LATAM FDI: Regarding Guatemala’s transportation infrastructure, What connectivity does the country offer to global markets, particularly concerning ports, airports, and road networks?

Luis Velasquez: We have excellent connectivity by plane. Every day here, we have flights from Guatemala to 10 different cities in the United States. Also, we have connections with Europe, Panama, Mexico, and South America. We have an excellent connection in terms of airports. We are also developing a network of regional airports in the different departments of Guatemala. Another airport will be for cargo in the Pacific Ocean, which will give more competitiveness to companies engaged in foreign investment in Guatemala. We have around 35 other airlines that are coming to Guatemala. Regarding business travel, Guatemala has the highest number of people in Central America and the Caribbean. Also, in terms of ports, we have ports in the Pacific and Atlantic Oceans. We are ready to expand those ports in the Pacific and the Atlantic Ocean to be more competitive, grow the economy, and be part of the global markets. There is a project to recover the railroads we have had since the 18th century from the south border of Mexico through Guatemala. Then, we are recovering rail service from Guatemala to El Salvador to Honduras, the Pacific Ocean, and the Atlantic Ocean.

Regarding the trucks on the roads, we are using an APP system, and we expect this new government to develop more roads because it’s essential for competitiveness and attracting more foreign investment in Guatemala.

LATAM FDI: What are the dynamics of the country’s labor market in Guatemala? Talk about unemployment rates, the presence and influence of labor unions, and the overall market conditions for manufacturing industries in Guatemala if you could.

Luis Velasquez: We have less than a 5% unemployment official rate, but we have close to 70%, 75% of the people that are in informal production, which means that they have their own business. The relationship with the labor unions is excellent. Guatemala respects all the rights of the workers. There is no problem. Also, companies and business people always try to take care of their teams. They have good policies to invest in the people, not only talking about money but also about training, career development, and a good work climate at the companies. We have excellent relationships with the labor people. With the unions, we are fine. Of course, we are not perfect. You know, some people are pushing sometimes. But talking about it in general, the companies don’t have big problems with the workers, and they don’t have big problems with the unions. The excellent issue for foreign investment in Guatemala is that the people here like to work a lot. Of course, they want money. They want to be better, but we don’t see any problem with the unions.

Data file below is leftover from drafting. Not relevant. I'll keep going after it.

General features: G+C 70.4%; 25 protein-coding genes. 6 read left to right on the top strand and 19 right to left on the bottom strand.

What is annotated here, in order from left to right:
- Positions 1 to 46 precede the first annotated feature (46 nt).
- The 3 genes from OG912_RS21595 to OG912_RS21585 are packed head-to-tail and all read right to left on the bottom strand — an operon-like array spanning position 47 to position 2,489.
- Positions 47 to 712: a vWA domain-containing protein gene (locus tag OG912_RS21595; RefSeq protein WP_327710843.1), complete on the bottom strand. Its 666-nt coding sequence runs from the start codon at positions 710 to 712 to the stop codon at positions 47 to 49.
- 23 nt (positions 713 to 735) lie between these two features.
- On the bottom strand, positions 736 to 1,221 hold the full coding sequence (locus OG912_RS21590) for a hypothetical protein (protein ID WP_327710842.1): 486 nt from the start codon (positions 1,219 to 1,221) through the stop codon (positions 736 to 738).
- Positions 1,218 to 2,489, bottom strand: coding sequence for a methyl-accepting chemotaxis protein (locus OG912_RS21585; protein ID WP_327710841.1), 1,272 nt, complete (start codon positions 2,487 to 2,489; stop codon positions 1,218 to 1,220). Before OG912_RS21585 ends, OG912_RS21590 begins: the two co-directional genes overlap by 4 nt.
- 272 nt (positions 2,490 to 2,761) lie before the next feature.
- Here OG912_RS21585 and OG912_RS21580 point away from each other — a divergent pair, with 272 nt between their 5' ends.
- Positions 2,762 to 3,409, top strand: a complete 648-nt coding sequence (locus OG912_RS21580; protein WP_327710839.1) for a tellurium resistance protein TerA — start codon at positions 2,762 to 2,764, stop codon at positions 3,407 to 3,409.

LATAM FDI: Well, how does Guatemala fare in terms of proximity to suppliers, especially concerning access to raw materials, components, and intermediate goods? Additionally, what is the quality of the suppliers found in the country?

Luis Velasquez: The suppliers in Guatemala understand that they are competing in the global market, so they have excellent quality. They are very committed to the contracts that they sign. Of course, the prices are a significant factor. The suppliers in Guatemala don’t think only of the Guatemalan market. They supply some goods to the United States and Latin American countries. We call these companies Multilatinas, which means that they are not only companies for Guatemala but are not only for Central America. They think they must compete, at least in the American continent. Also, we have excellent access to raw materials from the United States, Colombia, Brazil, and Chile, as well as from different countries. For every dollar we import all over the world, 38 cents we import from the United States, which means outstanding quality and reasonable prices. We import 16% from China, and almost 50% comes from Germany, Spain, France, South Korea, and Japan. In terms of the companies that are working here, they have an excellent relationship with the suppliers worldwide.

Honestly, I don’t remember having a problem because of the quality or because the suppliers needed to give the products at the right time. Even when we experienced the coronavirus, it was challenging worldwide. But thanks to God, we have a stable relationship with the suppliers, the local suppliers, and the international suppliers. The excellent issue is that all the companies, nationally and internationally, use the system of the banking system in Guatemala and all over the world. At present, we don’t have claims, we don’t have problems, we don’t have lawsuits. I cannot say everything is perfect, but the average situation with Guatemala’s suppliers and foreign investment is generally good.

LATAM FDI: Regarding political stability, what certainty can foreign investors expect? Are there any incentives the Guatemalan government offers to attract foreign direct investment?